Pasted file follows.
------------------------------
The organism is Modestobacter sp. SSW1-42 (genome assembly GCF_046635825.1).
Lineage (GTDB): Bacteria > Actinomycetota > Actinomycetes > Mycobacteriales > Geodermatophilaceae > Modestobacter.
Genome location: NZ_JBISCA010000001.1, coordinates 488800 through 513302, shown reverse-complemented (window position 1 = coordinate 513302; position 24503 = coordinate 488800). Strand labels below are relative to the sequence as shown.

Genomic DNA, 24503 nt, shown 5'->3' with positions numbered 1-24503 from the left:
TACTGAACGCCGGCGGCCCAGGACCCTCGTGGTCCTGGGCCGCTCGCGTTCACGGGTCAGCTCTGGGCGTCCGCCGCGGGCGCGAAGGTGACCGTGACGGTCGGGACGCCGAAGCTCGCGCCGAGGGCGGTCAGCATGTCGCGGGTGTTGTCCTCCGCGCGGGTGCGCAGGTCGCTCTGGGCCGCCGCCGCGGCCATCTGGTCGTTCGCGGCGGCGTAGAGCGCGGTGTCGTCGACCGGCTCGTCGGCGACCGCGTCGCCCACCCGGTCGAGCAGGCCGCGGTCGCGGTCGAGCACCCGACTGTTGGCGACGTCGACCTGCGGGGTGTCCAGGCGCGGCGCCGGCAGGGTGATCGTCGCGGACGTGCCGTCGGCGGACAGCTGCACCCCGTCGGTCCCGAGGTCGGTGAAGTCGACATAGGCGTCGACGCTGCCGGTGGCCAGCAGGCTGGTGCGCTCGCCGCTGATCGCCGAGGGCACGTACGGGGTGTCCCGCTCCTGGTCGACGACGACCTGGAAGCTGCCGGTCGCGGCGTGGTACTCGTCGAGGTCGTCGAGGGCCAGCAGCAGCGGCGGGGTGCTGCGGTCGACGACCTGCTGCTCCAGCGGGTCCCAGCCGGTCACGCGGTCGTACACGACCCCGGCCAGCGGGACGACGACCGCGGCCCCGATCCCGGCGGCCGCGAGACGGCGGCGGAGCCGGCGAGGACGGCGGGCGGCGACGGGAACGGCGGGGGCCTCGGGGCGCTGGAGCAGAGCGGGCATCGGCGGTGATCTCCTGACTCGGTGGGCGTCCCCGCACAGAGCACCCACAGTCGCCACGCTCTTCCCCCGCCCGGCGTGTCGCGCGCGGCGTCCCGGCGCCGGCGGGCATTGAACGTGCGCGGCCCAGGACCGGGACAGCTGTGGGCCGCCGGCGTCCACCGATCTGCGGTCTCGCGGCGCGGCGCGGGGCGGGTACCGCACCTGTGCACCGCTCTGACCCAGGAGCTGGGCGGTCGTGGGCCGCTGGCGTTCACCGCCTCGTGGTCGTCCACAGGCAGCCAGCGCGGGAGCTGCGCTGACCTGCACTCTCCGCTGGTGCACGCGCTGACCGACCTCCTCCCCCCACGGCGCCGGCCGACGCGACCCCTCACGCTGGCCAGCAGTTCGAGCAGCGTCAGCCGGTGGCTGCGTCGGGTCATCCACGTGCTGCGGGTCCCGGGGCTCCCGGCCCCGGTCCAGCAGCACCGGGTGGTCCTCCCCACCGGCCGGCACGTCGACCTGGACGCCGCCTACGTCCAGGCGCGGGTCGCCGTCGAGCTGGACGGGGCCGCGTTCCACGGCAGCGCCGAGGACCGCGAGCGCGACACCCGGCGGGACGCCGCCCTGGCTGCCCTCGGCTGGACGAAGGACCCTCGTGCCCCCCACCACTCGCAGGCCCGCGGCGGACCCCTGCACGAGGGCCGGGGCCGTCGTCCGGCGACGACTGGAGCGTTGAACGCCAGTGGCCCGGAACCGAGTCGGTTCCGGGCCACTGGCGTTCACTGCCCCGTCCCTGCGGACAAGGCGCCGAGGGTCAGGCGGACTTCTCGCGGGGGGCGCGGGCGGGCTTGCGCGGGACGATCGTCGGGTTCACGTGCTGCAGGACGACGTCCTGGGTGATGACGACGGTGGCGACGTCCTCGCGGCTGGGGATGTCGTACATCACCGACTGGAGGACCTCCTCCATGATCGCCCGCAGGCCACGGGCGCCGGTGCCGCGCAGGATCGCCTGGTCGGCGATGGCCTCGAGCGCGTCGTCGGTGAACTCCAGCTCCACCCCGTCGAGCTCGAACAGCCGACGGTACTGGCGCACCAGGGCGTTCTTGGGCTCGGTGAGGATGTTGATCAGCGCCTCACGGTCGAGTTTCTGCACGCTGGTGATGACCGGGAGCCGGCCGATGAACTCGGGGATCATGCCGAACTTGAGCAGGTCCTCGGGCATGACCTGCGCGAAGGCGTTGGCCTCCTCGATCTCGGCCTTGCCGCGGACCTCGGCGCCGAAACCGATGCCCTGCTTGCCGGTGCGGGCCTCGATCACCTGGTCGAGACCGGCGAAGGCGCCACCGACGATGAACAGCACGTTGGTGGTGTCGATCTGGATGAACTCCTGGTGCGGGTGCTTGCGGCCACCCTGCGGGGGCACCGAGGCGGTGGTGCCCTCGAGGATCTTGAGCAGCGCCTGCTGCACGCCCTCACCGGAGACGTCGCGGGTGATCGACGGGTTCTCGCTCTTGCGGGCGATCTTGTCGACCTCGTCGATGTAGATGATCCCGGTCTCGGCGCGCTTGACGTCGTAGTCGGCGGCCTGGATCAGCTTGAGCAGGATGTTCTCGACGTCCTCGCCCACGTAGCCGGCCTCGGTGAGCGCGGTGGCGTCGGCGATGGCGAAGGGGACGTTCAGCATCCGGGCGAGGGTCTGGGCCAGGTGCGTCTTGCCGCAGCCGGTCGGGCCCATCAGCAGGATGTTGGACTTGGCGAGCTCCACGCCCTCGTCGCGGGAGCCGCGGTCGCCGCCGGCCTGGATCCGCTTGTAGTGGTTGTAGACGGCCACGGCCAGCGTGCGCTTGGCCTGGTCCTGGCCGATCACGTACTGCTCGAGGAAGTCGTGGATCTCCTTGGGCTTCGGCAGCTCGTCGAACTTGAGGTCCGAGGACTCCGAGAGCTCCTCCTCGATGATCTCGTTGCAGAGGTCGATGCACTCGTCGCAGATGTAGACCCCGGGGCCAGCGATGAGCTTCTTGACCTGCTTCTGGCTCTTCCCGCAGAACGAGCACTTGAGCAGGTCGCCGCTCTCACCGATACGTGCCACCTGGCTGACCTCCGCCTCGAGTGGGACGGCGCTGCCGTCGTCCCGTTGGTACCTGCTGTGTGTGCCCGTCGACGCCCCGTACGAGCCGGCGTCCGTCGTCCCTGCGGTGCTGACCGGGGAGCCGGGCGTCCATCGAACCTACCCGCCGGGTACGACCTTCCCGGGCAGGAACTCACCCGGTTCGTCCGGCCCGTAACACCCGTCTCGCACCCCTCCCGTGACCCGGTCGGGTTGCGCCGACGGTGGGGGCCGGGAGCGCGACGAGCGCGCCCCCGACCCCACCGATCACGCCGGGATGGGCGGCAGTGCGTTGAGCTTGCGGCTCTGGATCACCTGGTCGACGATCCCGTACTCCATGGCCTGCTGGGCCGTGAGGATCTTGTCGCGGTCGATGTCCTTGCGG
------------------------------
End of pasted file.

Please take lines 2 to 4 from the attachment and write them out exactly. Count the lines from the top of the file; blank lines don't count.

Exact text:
Lineage (GTDB): Bacteria > Actinomycetota > Actinomycetes > Mycobacteriales > Geodermatophilaceae > Modestobacter.
Genome location: NZ_JBISCA010000001.1, coordinates 488800 through 513302, shown reverse-complemented (window position 1 = coordinate 513302; position 24503 = coordinate 488800). Strand labels below are relative to the sequence as shown.

Genomic DNA, 24503 nt, shown 5'->3' with positions numbered 1-24503 from the left: